22 February 2007

shiny toys

Hiren's already gone over the topic of long overdue posts, so let's just leave it at that.

My old lab has packed up and buggered off to Bris-vegas, and I handed in my PhD thesis to my supervisor for final review last December. At this stage, I'm still waiting for his comments so I can hand the damn thing in. Argh.

Right now, I'm contracting for the fine folks at Emotiv systems (yes, that's the same company Briony is at). Due to contractual obligations, I can't go into a whole heap of detail about what I do - the basic summary is that I'm a working as a research engineer, putting some advanced physics into interactive games.

And I get to play with shiny toys. Oh, so many shiny, shiny toys :) I've quickly expanded my repertoire of toolkits to include some game engines - notably Torque and Unreal Engine 3. Yes, that Unreal Engine 3.

And what an engine it is. The above clip (high-resolution version here - worth getting) is purported to have been rendered in real-time, in-game. Having mucked about with the engine, I can fully believe it. Visual realism in games is still improving at a cracking pace.

The way I see it, whether we are immersed in a game or not is now even more than ever in the hands of artists and asset creators. As the number of simulation variables increases - lighting & texturing, physics, character expression - the closer game engines get to something like we see in film and TV, requiring immense attention to detail. At the root then, this detail then only can come from artists and people who have the skill and technique to understand what the engine still can't do and work around it.

A recently added simulation variable is the burgeoning presence of physics in games. It's getting to a stage now where rigid-body physics toolkits are easily accessible to developers of all levels, and this is passed on to level designers and artists who are provided with 'studios' in which to setup and test their physics-enabled models.

In most cases, the physics is run as a 'ghost' environment, which mirrors what is rendered on screen but is not necessarily 100% in sync with it. Changes from user input are passed to the physics 'world', which works out how objects react based on this input, and the results are passed on to the graphics subsystem for rendering. This synchronisation problem can lead to all sorts of issues (see below).

Which brings me to my next toy :)

I've been lucky enough to get my hands on a physX hardware physics accelerator from Ageia, and works as hardware back-end for the Ageia physics API. It's simulation of cloth and fluids truly is impressive. They've even made their API, and a software emulation of the hardware (formerly called Novodex), freely available for for non-commercial use, which has me standing on my chair and cheering.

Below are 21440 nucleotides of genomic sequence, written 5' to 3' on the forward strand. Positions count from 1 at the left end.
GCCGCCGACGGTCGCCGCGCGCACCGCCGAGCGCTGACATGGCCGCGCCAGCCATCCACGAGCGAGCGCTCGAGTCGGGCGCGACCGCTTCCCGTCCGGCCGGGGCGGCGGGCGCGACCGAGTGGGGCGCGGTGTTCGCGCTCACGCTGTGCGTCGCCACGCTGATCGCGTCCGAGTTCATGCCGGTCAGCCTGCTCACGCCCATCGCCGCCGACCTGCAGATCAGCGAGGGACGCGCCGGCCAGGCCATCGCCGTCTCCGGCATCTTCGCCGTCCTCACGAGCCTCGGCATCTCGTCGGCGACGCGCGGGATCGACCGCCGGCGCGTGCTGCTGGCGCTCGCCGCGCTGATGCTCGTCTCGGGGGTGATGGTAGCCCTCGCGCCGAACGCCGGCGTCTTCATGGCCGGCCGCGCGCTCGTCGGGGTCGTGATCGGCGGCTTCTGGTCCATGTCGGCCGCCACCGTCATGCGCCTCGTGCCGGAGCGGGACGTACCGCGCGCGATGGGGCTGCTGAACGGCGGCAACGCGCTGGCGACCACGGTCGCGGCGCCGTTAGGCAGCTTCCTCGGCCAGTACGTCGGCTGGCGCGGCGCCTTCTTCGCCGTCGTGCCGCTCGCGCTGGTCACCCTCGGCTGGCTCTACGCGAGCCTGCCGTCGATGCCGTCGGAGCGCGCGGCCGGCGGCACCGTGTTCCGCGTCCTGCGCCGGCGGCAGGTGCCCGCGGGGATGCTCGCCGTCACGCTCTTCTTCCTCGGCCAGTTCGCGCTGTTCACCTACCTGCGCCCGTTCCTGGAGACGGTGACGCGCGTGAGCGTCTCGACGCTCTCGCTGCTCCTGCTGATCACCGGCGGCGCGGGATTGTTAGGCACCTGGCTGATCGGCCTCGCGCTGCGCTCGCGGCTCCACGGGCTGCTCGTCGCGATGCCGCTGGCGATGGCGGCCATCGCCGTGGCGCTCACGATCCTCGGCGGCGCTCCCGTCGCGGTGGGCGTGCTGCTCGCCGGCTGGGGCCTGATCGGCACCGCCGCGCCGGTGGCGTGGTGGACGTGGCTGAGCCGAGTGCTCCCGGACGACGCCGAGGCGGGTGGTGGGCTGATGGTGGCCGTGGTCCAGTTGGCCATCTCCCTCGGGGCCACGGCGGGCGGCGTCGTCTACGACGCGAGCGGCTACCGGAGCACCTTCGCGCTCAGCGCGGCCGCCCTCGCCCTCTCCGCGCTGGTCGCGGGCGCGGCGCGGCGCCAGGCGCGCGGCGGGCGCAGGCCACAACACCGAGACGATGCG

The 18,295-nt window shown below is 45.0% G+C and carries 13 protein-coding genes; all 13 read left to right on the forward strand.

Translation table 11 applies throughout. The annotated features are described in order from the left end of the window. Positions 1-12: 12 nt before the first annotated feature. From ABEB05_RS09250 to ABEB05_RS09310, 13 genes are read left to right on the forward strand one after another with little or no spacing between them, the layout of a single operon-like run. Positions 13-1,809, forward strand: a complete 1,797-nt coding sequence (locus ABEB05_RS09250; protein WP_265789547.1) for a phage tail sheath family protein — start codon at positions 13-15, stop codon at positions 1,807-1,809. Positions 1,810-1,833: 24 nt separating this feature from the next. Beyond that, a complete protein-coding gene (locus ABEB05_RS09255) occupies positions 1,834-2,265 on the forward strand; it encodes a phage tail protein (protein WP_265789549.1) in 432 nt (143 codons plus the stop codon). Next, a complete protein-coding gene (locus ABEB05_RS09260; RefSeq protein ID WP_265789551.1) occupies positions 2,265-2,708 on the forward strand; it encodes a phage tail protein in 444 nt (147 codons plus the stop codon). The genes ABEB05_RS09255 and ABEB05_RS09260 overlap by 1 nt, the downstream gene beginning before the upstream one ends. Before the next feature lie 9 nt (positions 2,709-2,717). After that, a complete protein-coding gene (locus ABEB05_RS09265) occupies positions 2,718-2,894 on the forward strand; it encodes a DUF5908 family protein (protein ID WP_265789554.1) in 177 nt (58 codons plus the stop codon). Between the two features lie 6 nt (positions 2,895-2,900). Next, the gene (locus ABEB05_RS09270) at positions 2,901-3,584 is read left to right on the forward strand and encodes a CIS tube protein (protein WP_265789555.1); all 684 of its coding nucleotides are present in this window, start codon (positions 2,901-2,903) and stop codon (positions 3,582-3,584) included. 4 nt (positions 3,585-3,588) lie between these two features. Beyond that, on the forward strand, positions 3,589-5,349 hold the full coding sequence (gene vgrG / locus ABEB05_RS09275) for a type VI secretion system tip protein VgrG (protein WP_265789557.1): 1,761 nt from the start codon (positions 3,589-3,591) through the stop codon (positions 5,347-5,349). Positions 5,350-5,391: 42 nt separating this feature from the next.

However, it's grunt lies with rigid-body dynamics, and, as such, I have to say I was a little disappointed. I've run lots of Ageia-accelerated simulations now, and directly compared the software to hardware simulations. The key thing that physX added was not speed, but scale. Even then, it didn't scale as well as I would have hoped.

This isn't a new problem. The (well publicised) demo of the upcoming 'Cell Factor', a showcase for physX technology, can quite happily run without physX acceleration and still be quite playable. In software mode, you miss out on some of the fluid and cloth effects, but it still looks quite shiny (especially with the HDR bloom).

 Is it just a driver or software issue, or is it a deep architectural problem with the hardware? My guess is that it's a combination of both. As I mentioned previously, the physics world is run in parallel to what is rendered on screen, so synchronisation between these two becomes a critical issue. Game designers have to be careful to ensure that user interaction doesn't drive the physics system into doing something it isn't supposed to * (see notes on interpolation here), and my hunch is that this problem is coupled with a lot of lag created transferring the locations and transforms of the objects from the physics card, via the CPU, to the objects on the graphics card.

From reading the API, I also wasn't able to work out if it was possible to extend the hardware capabilities to run simulations for volumetric objects via mass-spring simulations (or something similar). This is pretty disappointing, as my own (admittedly biased) take on physics is that soft-body dynamics are the next big step in real-time physical simulation.

There seems to be some sort of evil bottleneck, and other users seem to have found the same issue. We'll have to wait and see if future driver revisions will fix this up, or if it truly is a hardware architecture problem.

I won't go into GPU-based physics as an alternative right now - this post is probably already a bit too bloated ;)

 * Note that Ageia have taken some steps to eliminate this particular problem via their continuous collision detection system.(back)

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